Monthly Archives: November 2014

The Past and Present Table

Kate Spade China in Larabee Road, Napkin Rings from Mrs. Howard's, and my grandma's Cambridge Crystal glasses in Rose Point.

The Past and Present Table: Kate Spade China in Larabee Road, Napkin Rings from Mrs. Howard’s, and my grandma’s 1935 Cambridge Crystal glasses in Rose Point.

Tradition never goes out of style.

When I was growing up, special occasions, birthdays, and holidays were usually spent at my Aunt Kay’s home. When it came close to dinner time, my cousins and I were called in to help set the table. We fell into our separate roles with ease. Susan would fill the glasses with ice, Brittany would lay out the beautiful linen placemats and folded napkins, and I would help with the silver. Continue reading

What makes a Christmas Tree beautiful?

One of my favorite rooms at the Biltmore House, decorated for Christmas.

One of my favorite rooms at the Biltmore House, decorated for Christmas. Notice the limited color palette that complements the room’s decor.

I have always loved the pageantry that goes into Christmas décor. As a little girl, getting the Christmas ornaments out of the attic, fluffing the garlands, and watching my mother make beautiful bows were just as exciting as seeing what Santa brought me on Christmas morning (okay, ALMOST as exciting… I really love presents.)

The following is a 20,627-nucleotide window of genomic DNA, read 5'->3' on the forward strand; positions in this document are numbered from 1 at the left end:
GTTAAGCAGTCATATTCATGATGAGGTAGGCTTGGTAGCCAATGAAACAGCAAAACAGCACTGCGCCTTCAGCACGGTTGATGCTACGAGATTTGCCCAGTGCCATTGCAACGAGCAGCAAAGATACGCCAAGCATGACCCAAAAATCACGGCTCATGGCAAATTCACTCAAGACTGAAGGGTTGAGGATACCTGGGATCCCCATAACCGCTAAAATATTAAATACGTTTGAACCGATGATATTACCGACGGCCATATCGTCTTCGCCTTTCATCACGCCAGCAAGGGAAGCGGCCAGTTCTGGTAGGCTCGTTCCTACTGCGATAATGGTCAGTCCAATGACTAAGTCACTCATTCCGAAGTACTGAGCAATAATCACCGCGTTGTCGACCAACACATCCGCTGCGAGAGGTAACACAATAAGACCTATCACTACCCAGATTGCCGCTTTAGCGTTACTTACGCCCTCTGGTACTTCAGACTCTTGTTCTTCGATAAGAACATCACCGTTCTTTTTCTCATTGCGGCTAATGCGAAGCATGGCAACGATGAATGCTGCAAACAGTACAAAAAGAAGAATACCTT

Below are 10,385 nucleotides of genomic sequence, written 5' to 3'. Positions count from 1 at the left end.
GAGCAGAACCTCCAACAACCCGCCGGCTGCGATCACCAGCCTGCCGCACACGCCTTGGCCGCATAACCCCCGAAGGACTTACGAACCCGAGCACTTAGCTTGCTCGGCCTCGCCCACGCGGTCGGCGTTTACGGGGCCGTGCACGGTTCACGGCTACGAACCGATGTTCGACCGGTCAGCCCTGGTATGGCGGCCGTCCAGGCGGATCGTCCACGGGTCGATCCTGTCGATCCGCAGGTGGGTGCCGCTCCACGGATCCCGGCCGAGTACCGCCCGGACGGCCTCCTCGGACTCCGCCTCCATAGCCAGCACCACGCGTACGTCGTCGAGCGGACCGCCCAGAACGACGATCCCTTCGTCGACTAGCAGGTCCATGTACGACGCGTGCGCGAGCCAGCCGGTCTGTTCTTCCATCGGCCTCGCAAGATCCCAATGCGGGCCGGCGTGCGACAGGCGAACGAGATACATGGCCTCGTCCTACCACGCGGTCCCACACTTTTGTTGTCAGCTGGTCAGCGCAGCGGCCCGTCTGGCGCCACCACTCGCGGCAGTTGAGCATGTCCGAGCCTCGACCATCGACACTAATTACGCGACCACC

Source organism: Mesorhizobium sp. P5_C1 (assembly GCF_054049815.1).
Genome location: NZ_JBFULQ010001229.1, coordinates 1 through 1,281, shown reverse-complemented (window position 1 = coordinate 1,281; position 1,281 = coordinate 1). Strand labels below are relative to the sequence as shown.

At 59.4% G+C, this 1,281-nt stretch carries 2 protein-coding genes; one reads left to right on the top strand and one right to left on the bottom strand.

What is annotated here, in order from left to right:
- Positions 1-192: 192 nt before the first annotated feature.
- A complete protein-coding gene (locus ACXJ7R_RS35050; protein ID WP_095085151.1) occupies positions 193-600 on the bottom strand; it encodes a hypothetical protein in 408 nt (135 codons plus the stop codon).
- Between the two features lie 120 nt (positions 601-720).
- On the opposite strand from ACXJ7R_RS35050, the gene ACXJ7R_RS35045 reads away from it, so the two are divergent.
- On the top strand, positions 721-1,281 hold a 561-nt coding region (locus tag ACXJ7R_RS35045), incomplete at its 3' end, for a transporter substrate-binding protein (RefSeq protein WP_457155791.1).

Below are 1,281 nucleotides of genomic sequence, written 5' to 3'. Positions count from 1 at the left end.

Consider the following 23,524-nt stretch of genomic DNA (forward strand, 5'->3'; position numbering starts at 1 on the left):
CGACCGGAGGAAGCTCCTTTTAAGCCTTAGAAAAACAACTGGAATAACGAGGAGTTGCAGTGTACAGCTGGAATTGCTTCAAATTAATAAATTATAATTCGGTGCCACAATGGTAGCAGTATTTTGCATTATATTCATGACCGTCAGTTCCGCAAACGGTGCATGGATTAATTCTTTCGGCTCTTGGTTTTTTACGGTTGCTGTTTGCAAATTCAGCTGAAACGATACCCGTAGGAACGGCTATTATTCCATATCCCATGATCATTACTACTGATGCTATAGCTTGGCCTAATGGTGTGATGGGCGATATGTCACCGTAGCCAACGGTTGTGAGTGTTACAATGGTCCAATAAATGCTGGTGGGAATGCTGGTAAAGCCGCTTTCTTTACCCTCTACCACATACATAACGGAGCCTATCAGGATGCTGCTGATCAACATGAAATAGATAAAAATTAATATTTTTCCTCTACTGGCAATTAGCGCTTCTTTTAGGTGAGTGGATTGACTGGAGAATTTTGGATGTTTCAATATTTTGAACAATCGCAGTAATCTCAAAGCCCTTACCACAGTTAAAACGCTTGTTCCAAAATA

There was just something about the experience of decorating with my mother that made the tree so special. 

[There was also usually an anecdote that accompanied buying that year’s tree; like the one year the tree flew off the car’s roof on the way home, so we just went to another lot and bought a second one. Or, the year we didn’t have enough string to secure it, so my mom just rolled down the car window and held on to the tree while driving 15 mph all the way home.]

Continue reading

Friday Favorite: a well lit place

Beautifully curated and well lit room.

A beautifully curated and well lit room. ~from Heirloom & Knot

I just finished reading Amy Poehler’s Yes Please. Besides being quite funny, the book is surprisingly introspective. She reflects on her choices in life, the good ones and the bad ones, and questions a lot of the choices our society is currently making.

I especially loved her chapter called “The Robots Will Kill Us All,” which points out the way technology, specifically our phones, is completely changing us.

It made me think.

And it made me put down my phone. Continue reading